Samuel Hamilton was born at Ballykelly on 7 October 1830, of parents John Hamilton and Esther Clarke, and baptised in Ballykelly Presbyterian Church. The Hamiltons farmed lands in the townlands of Ballykelly and Mulkeeragh. Samuel emigrated at the age of 17, at the height of the Great Famine, to New York where he married a young Irish girl, Elizabeth Fagan in the summer of 1849.

They came to California and set up a ranch in the foothills of the Salinas Valley.

In Chapter 2 of ‘East of Eden’, John Steinbeck writes: “Young Samuel Hamilton came from the north of Ireland and so did his wife. He was the son of small farmers, neither rich nor poor, who had lived on one landhold and in one stone house for many hundreds of years. The Hamiltons managed to be remarkably well educated and well read; and, as is so often true in that green country, they were connected and related to very great people and very small people, so that one cousin might be a baronet and another cousin a beggar.

“And of course they were descended from the ancient kings of Ireland, as every Irish man is.”

The process by which Samuel Hamilton acquired his ranch in the Salinas Valley was also described in ‘East of Eden’: “When Samuel and Liza came to the Salinas Valley all the level land was taken, the rich bottoms, the little fertile creases in the hills, the forests, but there was still marginal land to be homesteaded... “

Taking a quarter-section for himself, his wife and his subsequent children, the ranch eventually grew to almost two-thousand acres.


Samuel Hamilton saw himself as a frontiersman and pioneer and the Hamilton farm became a vital part of Steinbeck’s personal life story, appearing many times in his fiction. Steinbeck spent a lot of time there as a child. Samuel Hamilton didn’t look back towards his roots in Ireland. As it says in Chapter 5 of ‘East of Eden’: “He was a busy man. He had no time for nostalgia. The Salinas Valley was the world.”

Samuel Hamilton’s youngest daughter Olive qualified as a teacher aged 17 and married John Ernst Steinbeck, of King City, in San Francisco on December 22, 1890. John Steinbeck, their son, was born at Salinas on February 27, 1902.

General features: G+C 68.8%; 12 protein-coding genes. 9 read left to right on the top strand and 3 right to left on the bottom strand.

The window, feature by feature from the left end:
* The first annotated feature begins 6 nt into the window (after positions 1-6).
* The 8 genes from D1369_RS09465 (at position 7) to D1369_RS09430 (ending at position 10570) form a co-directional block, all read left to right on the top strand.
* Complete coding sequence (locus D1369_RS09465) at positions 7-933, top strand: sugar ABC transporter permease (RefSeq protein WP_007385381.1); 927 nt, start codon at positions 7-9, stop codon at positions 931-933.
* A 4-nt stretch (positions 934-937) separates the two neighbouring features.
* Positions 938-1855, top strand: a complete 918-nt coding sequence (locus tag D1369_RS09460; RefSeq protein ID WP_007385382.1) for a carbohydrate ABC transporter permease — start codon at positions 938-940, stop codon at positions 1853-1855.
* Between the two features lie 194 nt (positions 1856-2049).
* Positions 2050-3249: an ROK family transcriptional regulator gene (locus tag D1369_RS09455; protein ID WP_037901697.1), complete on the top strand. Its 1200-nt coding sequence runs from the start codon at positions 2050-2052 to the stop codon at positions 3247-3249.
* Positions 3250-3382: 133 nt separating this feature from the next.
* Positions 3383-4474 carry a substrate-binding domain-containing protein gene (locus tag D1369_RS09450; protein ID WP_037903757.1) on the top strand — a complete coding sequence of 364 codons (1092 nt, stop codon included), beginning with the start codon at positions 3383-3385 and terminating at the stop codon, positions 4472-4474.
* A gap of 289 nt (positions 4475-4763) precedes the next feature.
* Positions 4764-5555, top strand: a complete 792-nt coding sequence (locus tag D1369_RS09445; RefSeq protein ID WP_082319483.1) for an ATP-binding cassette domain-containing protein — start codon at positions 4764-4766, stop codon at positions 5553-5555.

In some respects John Steinbeck ventured to Derry two years too late; the Hamilton connection with Mulkeeragh had ended two years previously with the death of Mary Elizabeth (Minnie) Hamilton, aged 84, on February 11, 1950 (Minnie was the daughter of Samuel Hamilton’s brother, William John Hamilton, and Jane Ritchie). In a photograph in Collier’s John Steinbeck can be seen crouching beside the two Hamilton headstones in the graveyard of Tamlaghtfinlagan Parish Church, Ballykelly, with the elegant, Gothic, church looming above.

In 2002, Mrs Rosemary Graham (a direct descendant of Samuel Hamilton’s sister, Elizabeth) of Dunmurry, Belfast contacted me. As a child she had spent school holidays, with her brother Jackie, on the Hamilton farm at Mulkeeragh. Mrs Graham held in her possession a 1922 letter sent to her, when she was only nine years old, from Kate Hamilton in Ballykelly. She also held a letter from December 1952, from Limavady solicitor, S.N. Kyle, which contained her legacy of £20 from the estate of Minnie Hamilton.

The former Hamilton farm at Mulkeeragh, on the fringes of Ballykelly, is approached by the lane which leads to Mulkeeragh Wood from Tully Road. As you walk up this lane, from Tully Road, towards Mulkeeragh Wood, the Hamilton farm was on your left hand side.

As John Steinbeck eloquently concludes in Collier’s: “And that’s the seat of my culture and the origin of my being and the soil of my background, the one full-blown evidence of a thousand years of family.”